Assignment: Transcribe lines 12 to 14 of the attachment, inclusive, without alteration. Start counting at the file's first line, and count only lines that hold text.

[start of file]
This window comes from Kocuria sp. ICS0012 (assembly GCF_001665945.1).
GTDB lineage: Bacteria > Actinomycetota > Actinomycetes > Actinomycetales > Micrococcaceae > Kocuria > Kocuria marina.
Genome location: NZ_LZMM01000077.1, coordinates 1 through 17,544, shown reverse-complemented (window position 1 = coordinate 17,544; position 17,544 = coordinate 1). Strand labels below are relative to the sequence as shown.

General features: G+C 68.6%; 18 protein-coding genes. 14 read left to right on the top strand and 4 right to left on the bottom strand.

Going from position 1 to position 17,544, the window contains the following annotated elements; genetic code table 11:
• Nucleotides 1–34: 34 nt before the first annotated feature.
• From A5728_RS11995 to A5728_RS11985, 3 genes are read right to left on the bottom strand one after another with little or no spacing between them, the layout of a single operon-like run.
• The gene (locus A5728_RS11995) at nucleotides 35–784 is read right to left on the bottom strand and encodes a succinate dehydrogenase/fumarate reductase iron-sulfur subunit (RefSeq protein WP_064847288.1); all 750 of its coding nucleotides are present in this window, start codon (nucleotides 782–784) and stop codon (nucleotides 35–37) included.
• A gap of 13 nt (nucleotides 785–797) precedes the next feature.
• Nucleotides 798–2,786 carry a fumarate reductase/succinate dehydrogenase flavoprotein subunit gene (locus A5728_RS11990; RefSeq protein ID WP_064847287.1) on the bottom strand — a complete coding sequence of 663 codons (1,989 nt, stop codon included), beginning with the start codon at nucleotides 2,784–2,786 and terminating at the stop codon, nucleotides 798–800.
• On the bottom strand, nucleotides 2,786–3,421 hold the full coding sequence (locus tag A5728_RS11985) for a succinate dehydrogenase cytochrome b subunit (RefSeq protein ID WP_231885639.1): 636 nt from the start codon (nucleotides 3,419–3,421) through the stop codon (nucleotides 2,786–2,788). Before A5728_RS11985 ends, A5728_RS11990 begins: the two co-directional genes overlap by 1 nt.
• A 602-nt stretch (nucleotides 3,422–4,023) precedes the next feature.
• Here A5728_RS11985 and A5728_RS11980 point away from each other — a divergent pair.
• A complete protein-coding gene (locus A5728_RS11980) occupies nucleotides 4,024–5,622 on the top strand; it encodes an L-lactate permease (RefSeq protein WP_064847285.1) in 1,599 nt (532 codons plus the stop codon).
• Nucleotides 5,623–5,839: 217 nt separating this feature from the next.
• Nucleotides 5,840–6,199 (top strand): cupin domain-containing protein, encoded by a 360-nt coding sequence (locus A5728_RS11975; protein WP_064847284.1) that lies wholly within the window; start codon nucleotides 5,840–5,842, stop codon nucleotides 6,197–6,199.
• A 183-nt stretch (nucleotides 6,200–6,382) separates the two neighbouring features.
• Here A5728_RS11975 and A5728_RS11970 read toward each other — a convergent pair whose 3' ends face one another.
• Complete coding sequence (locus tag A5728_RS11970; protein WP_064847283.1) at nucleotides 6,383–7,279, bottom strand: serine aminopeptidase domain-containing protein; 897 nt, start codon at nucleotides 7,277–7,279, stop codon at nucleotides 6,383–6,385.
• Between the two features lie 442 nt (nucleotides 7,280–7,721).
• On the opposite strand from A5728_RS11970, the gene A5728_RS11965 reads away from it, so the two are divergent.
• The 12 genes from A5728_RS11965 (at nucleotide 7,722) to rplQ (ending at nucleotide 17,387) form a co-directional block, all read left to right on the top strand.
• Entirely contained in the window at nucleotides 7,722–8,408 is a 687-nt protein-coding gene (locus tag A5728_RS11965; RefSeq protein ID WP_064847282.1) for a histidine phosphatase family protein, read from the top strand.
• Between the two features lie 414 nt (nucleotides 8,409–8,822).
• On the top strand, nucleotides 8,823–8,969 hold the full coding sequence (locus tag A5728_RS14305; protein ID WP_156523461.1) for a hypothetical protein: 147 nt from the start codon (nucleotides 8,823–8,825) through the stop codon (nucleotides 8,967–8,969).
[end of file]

• A 602-nt stretch (nucleotides 3,422–4,023) precedes the next feature.
• Here A5728_RS11985 and A5728_RS11980 point away from each other — a divergent pair.
• A complete protein-coding gene (locus A5728_RS11980) occupies nucleotides 4,024–5,622 on the top strand; it encodes an L-lactate permease (RefSeq protein WP_064847285.1) in 1,599 nt (532 codons plus the stop codon).